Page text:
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Date posted: 10 February 2012
Research published in the most recent issue of the Medical journal of Australia (6 February 2012) has pointed to the fact that rates of anxiety, depression and psychosis among Aboriginal and Torres Strait Islander peoples may be much higher than previously recognised.
A review of surveys and publications in the medical literature showed rates of psychological distress among Indigenous people were 50% to three times higher than for non-Indigenous people.
Professor Anthony Jorm and colleagues from the Orygen Youth Health Research Centre at the University of Melbourne found the rates of very high distress scores were 10-11%.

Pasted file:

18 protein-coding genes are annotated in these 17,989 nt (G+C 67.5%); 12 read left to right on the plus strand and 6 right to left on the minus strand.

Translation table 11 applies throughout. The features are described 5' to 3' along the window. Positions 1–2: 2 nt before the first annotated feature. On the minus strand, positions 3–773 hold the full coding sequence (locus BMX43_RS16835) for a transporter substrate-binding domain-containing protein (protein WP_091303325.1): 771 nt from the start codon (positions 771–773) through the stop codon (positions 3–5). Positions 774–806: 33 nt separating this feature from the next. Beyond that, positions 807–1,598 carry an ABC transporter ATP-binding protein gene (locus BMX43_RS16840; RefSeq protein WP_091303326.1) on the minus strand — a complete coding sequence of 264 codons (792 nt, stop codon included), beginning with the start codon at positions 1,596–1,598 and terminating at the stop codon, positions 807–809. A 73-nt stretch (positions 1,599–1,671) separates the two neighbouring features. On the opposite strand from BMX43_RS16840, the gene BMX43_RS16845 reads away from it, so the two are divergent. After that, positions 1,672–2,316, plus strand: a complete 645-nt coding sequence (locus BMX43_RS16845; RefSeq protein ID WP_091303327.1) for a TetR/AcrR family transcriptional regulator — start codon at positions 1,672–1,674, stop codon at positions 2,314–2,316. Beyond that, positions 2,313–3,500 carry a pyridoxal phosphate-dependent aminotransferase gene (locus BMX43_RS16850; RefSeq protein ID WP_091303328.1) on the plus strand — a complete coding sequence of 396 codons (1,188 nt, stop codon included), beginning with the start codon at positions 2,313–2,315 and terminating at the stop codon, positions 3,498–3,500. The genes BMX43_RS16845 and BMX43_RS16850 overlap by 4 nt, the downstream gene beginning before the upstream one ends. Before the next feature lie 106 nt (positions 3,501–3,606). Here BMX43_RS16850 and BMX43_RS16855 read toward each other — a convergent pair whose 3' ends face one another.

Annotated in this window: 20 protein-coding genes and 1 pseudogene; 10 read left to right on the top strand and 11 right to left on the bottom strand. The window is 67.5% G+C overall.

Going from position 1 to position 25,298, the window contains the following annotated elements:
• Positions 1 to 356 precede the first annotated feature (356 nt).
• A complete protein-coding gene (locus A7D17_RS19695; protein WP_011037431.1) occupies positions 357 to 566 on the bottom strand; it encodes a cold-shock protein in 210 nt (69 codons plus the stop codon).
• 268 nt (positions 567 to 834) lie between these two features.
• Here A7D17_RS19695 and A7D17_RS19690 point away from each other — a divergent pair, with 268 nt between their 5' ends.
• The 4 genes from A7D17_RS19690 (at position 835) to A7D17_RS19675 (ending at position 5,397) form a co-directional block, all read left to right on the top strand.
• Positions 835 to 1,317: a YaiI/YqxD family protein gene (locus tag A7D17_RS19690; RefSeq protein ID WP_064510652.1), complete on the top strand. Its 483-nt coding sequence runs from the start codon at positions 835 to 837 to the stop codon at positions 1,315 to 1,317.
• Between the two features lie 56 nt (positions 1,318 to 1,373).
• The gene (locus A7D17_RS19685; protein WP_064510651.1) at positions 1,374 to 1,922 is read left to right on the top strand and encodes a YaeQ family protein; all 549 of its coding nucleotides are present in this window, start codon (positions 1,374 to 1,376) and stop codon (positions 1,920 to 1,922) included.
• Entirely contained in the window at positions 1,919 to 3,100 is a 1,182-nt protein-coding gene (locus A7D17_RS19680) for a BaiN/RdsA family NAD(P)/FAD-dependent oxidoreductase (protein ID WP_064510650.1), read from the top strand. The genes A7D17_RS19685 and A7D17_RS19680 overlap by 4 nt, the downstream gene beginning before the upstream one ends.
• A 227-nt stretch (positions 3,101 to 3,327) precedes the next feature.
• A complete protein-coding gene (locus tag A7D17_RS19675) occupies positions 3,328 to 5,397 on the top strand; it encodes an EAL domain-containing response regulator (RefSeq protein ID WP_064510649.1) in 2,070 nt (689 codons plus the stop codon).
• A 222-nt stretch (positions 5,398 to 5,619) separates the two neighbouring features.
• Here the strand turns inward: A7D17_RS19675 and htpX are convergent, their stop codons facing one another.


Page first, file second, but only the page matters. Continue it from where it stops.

Another research study, examining treated psychosis in Indigenous people of Cape York and the Torres Strait, found a prevalence rate of 1.68% among an estimated population of nearly 16,000.
Commenting in an editorial, Northern Territory adjunct associate professor in psychiatry Robert Parker, from James Cook University, said the high rates described in the research 'represents a view of mental illness at the visible tip of an iceberg of significant social and health disadvantage'.
Source: Medical observer